LIC Housing Finance’s March quarter performance reflected the prolonged pain in the real estate sector as also the emerging challenges due to the coronavirus pandemic.

The housing finance company reported a far higher 39% drop in its net profit than the 20% fall estimated by analysts in a Bloomberg survey. Core operating performance too was tepid with net interest income falling by 9% from the year ago period.

The loan book growth slowed to 8% year-on-year from double digit growth in the previous quarters. That is because disbursements fell by a sharp 34% led by a massive 80% fall in those to developers. To be sure, the reduction in disbursals to developers is also by design as the lender has turned cautious on these loans over the past few quarters.

For LIC Housing Finance, the share of developer loans stood at 6.8% as of March. Another category that worries is the loan against property. For the lender, such loans form 16.3% of its loan book. Delinquencies in this category tend to rise faster than other categories during stress in the economy.

It is clear that the lender is losing money on dud loans and such loans are rising. Bad loans where repayments were 90 days past due rose to form 2.83% of its loan book, up from 1.58% a year ago.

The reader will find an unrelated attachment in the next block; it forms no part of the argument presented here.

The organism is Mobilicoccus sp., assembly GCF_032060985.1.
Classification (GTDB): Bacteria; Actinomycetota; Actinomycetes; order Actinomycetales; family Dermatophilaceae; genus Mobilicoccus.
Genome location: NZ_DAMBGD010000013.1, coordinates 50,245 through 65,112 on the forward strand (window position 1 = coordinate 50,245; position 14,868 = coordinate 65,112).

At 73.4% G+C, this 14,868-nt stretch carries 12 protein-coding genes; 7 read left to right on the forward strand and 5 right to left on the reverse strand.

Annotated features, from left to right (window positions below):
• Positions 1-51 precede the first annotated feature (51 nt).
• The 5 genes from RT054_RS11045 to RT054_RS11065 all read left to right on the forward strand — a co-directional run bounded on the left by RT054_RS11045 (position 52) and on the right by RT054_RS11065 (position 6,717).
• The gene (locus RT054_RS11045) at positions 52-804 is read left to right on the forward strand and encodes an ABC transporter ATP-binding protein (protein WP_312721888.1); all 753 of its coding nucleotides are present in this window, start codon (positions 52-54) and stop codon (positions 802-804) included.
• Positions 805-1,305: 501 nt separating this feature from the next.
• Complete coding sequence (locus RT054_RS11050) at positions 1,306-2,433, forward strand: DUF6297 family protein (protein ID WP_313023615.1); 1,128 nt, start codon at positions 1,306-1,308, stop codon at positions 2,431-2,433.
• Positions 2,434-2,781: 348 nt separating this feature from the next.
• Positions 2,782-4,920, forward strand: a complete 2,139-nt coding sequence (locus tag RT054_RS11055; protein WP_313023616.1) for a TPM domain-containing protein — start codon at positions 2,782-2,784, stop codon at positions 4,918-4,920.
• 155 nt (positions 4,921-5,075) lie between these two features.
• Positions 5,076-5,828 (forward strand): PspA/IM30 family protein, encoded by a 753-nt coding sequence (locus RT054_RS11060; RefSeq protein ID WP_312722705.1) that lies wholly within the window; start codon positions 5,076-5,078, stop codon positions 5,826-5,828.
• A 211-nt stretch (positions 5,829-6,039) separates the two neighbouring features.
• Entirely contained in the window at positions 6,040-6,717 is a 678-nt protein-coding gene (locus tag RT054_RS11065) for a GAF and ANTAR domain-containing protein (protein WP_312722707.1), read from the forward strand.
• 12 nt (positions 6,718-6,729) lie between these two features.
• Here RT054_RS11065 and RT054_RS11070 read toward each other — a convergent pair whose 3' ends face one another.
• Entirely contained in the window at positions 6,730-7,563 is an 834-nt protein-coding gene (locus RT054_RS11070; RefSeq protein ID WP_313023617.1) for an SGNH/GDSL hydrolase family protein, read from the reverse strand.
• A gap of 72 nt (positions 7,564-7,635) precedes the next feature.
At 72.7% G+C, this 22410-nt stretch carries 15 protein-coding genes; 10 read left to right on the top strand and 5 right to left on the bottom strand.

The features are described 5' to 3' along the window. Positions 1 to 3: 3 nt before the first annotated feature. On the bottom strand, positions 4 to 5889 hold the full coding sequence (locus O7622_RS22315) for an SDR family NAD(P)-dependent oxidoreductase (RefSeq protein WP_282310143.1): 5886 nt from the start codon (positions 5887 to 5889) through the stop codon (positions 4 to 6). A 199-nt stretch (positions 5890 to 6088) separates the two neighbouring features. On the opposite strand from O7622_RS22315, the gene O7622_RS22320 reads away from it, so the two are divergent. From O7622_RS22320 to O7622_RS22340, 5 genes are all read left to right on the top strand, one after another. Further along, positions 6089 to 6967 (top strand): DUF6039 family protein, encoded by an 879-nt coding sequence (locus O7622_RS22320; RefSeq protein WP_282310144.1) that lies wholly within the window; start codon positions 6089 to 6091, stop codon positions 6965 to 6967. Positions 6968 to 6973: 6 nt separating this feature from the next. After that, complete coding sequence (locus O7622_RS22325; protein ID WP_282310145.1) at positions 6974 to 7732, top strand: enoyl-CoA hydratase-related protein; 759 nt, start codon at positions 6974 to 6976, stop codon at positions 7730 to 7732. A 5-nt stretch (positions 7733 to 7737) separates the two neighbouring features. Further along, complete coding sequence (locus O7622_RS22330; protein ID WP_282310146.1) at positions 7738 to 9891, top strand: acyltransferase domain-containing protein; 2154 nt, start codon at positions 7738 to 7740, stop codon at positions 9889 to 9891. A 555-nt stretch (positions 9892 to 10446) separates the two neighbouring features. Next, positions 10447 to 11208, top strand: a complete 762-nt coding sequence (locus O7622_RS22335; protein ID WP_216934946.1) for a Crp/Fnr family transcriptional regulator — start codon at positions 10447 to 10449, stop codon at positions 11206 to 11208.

What is more worrying is that the lender’s provisions against these bad loans have reduced from the year ago period. This does not augur well for the company as it is exposed to risk in the future. Further, the lender has said that of the total equated monthly instalments (EMI) it receives, 25% are under moratorium now. The regulator allowed banks and non-bank lenders to extend an interest holiday of three months to borrowers which was extended to six months later. The moratorium muddles an already weak asset quality outlook for LIC Housing Finance.

The pandemic’s troubles come even as the lender has been battling high credit costs and increasing stress on its books. Indeed, investors seem to have taken note of this. LIC Housing Finance shares have dropped 35% so far this year. The concerns over the pandemic are also visible. Analysts had already cut earnings per share estimates for the lender and these could be revisited again in the light of the pandemic. The stock trades at a discount to its estimated book value for FY21, pricing in most of worries over asset quality.

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